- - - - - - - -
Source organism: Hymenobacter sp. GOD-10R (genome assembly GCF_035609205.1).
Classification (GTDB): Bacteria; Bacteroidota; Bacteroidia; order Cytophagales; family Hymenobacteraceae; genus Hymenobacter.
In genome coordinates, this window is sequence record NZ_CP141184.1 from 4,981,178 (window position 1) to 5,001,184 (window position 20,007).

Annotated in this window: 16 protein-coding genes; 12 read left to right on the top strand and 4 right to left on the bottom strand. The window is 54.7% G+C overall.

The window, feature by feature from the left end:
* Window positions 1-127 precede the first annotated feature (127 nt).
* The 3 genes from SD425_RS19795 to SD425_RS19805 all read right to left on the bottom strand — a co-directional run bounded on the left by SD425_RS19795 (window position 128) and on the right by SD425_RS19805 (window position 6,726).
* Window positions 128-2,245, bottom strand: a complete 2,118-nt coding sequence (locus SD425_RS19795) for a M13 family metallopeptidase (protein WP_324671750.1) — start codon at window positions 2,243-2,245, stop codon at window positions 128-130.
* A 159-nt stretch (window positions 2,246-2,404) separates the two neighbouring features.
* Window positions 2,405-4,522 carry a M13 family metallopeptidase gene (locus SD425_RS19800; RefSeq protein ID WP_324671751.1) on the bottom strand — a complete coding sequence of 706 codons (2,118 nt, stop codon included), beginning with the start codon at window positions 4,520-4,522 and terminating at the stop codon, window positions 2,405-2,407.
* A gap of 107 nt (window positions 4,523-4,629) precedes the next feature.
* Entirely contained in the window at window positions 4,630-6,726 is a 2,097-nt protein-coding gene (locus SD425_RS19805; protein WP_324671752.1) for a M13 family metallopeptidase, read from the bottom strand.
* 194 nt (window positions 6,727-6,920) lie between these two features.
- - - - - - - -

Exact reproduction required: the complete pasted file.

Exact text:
Source organism: Hymenobacter sp. GOD-10R (genome assembly GCF_035609205.1).
Classification (GTDB): Bacteria; Bacteroidota; Bacteroidia; order Cytophagales; family Hymenobacteraceae; genus Hymenobacter.
In genome coordinates, this window is sequence record NZ_CP141184.1 from 4,981,178 (window position 1) to 5,001,184 (window position 20,007).

Annotated in this window: 16 protein-coding genes; 12 read left to right on the top strand and 4 right to left on the bottom strand. The window is 54.7% G+C overall.

The window, feature by feature from the left end:
* Window positions 1-127 precede the first annotated feature (127 nt).
* The 3 genes from SD425_RS19795 to SD425_RS19805 all read right to left on the bottom strand — a co-directional run bounded on the left by SD425_RS19795 (window position 128) and on the right by SD425_RS19805 (window position 6,726).
* Window positions 128-2,245, bottom strand: a complete 2,118-nt coding sequence (locus SD425_RS19795) for a M13 family metallopeptidase (protein WP_324671750.1) — start codon at window positions 2,243-2,245, stop codon at window positions 128-130.
* A 159-nt stretch (window positions 2,246-2,404) separates the two neighbouring features.
* Window positions 2,405-4,522 carry a M13 family metallopeptidase gene (locus SD425_RS19800; RefSeq protein ID WP_324671751.1) on the bottom strand — a complete coding sequence of 706 codons (2,118 nt, stop codon included), beginning with the start codon at window positions 4,520-4,522 and terminating at the stop codon, window positions 2,405-2,407.
* A gap of 107 nt (window positions 4,523-4,629) precedes the next feature.
* Entirely contained in the window at window positions 4,630-6,726 is a 2,097-nt protein-coding gene (locus SD425_RS19805; protein WP_324671752.1) for a M13 family metallopeptidase, read from the bottom strand.
* 194 nt (window positions 6,727-6,920) lie between these two features.